At the table in Tucson, he explains that the company overall is contract-driven, and after shrinking somewhat at the beginning of the year, now has 62 requisitions out for new independent contractor hires. "We expect we'll be at about 150 employees in about a year," he says. Among the projects Aria is working are airship- and aerostat-related surveillance projects in Thailand, India and the UAE. He also plans to make inroads into the inbound shipping container scanning business, as the July 2012 deadline from DHS requiring all incoming containers to the U.S. to be scanned is fast approaching, and has many of the world's port authorities concerned.

Growth in the Desert

Across Tucson in Marana, another cluster resident is growing, as Sargent Aerospace & Defense, a company within Dover Corp., announced in June that it will add a 70,000-sq-ft. (6,503-sq.-m.) facility to its existing complex, a former cabinet manufacturing plant it has occupied since 1990. The new project, which will more than double the current work space, will enable company leaders to redesign and streamline work flow for its range of products that include actuators, bearings and fasteners for defense customers, as well as a who's who of aerospace companies. The company also supplies super-quiet hydraulic components for submarines, and performs some work for intermodal trains as well.

"Our decision to expand in the greater Tucson region, specifically Marana, was driven by a need to retain a strategic location with a culturally diverse employment base. Being close to California and Mexico allows us access to both key aerospace suppliers and our existing manufacturing plants via a well-established transportation network. Southern Arizona provides long-term value while maximizing productivity and supporting our growth plans," said Scott Still, president, Sargent Aerospace & Defense.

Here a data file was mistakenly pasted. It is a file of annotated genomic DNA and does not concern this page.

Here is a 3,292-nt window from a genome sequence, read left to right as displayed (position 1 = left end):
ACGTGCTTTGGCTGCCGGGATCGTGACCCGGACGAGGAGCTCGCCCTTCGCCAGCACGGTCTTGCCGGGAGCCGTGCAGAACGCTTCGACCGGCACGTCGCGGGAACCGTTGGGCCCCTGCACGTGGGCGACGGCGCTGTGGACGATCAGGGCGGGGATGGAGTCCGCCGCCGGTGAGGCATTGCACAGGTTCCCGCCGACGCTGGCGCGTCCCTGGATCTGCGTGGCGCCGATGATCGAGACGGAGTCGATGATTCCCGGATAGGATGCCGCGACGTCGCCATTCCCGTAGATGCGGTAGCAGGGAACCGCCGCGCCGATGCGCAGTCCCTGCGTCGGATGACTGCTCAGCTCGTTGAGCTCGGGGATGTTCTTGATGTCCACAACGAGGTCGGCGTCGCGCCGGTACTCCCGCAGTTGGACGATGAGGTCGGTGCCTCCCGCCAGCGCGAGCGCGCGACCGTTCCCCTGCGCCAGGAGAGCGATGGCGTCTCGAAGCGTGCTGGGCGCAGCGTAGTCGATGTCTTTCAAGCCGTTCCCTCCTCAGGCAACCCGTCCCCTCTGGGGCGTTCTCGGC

During a plant visit, John Carpenter, Sargent CFO, explains that Tucson was chosen over plants in Franklin, Ind., and Torrance, Calif., for the expansion. The company also operates plants in Greater Montreal and in Guaymas, Mexico. Carpenter says the aim is to establish an engineering center of excellence in Tucson, as well as consolidate some shared services functions.

"We partner with the University of Arizona pretty extensively with engineering projects," says Harry Labbe, plant manager for Sargent.

"The graying of the aerospace industry is a real problem," explains Wayne Schramm, the company's director of engineering. "There are very few who really know the business anymore. So there's real strength in partnering with the U. of A. — internships, capstone projects. It brings in new blood. Because recruiting from competitors is nearly impossible, and costly. U. of A. has a really strong aerospace and mechanical engineering department. It hasn't been difficult for me to recruit people out of there."

"As Marana's largest, private, non-retail employer, Sargent has been a cornerstone of our community for nearly twenty years. This project will be a top priority and fast-tracked through the development process," said Ed Honea, Mayor of Marana.

Topping off the Tucson news, Joe Snell, the CEO of TREO, announced at the organization's annual luncheon on October 1 that yet another Tucson industry cluster, biotech, will see an announcement within the next few weeks that will have a $600-million economic impact and create between 400 and 500 jobs, at an average salary of $75,000.

Seems the folks in Tucson have done their think-tanking already. And they know where their bread is buttered. Joe Snell put an exclamation point on the role of primary industry in cluster creation when calling attention to his region's largest employer, Raytheon Missile Systems.

"Raytheon puts $3 billion into the economy annually, and employs 12,500 people," he told an applauding audience. "It indirectly employs tons of vendors and suppliers, which trickles down to a lot of smaller businesses. The recession has really helped clarify this. It's time that we prioritize and give preference to those industries that produce the greatest returns for our future."

After all, every solar system needs a sun.


Story in Pictures

Mark Muro, senior fellow and policy director for the Metropolitan Policy Program at Brookings Institution